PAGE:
But Ras is also famous for getting politically and socially aware, and does so sincerely on “The Great Recession” and “Payback”, where he convincingly and angrily hits on everything from Occupy Wall Street to the current Obama Administration Drone controversy to the World Bank, the war in Afghanistan and Bill O’Reilly.
Some of the best moments on Barmageddon that aren’t geared towards the political or the lyrical (at least not entirely) are “Manna” with J Natural and “Focus” featuring Kendrick Lamar. Both display fast-paced wordplay by Ras and his guests, while the beats lean towards classically funky, laid-back, smoked out Cali production that might put more than a few of his fans in the mood to roll one.
Ras Kass doesn’t deviate to far from his proverbial script. With a mixture of an all-star cast of guest appearances from Cali’s and Hip Hop’s finest (The Game, E-40, Kendrick Lamar, Raekwon), uncompromising battle-tested bars, a few politically savvy tracks and engaging production, he’s created a solid mixtape that can hopefully build strong anticipation for his upcoming Barmageddon LP.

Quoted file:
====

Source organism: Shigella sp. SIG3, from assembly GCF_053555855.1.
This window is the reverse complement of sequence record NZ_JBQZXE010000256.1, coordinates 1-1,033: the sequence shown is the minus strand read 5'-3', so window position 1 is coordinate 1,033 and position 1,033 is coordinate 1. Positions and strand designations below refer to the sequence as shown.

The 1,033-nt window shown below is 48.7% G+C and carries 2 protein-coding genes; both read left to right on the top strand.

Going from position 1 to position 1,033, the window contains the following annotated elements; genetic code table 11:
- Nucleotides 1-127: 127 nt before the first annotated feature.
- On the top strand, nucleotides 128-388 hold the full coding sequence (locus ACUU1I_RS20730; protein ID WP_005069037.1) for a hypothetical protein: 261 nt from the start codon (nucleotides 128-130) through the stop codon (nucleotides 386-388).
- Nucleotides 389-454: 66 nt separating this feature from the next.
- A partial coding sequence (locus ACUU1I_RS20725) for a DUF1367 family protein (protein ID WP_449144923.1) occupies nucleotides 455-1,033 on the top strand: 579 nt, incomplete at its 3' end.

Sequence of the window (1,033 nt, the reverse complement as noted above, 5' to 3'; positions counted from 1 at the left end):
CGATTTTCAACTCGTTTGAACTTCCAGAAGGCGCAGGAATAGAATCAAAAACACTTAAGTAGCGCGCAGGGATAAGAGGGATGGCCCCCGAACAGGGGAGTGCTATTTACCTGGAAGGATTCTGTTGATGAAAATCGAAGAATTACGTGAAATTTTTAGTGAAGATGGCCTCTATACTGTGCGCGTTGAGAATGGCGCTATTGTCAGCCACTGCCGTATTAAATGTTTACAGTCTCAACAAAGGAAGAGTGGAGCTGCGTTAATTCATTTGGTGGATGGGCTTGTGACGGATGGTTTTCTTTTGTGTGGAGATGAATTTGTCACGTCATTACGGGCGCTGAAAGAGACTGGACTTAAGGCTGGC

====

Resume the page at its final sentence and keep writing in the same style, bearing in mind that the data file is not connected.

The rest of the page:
It’s kinda hard to believe that Barbadian songstress and pop princess Rihanna is seven albums into her career as a recording artist. Since 2005, she’s grown from just another bubble gum singer having a style laced with Island flavor to an international pop music icon, tabloid/TMZ favorite, unrivaled fashionista and all-around party girl. With the release of her latest album, Unapologetic, Rih Rih does her best to silence critics from all corners.
Rihanna’s strength has never really been with her voice, but her success has come in the last few years from having songwriters and producers around her that know how produce hits, and crafting music that’s radio friendly, memorably hooky, sexually suggestive and reflective of the fast lane pop star lifestyle myth all at the same time. Think in the vein of “Rude Boy” and “S&M”. The formula has worked like gangbusters for her since A Good Girl Gone Bad, and it continues here. With “Jump”, she give her own dirty-pop update of Ginuwine’s “Pony”, while “Right Now” continues the trend of fast-paced, EDM-inspired major label pop R&B helmed by David Guetta; it’s sure to get night clubs from the Jersey Shore to Ibiza pumping all night long.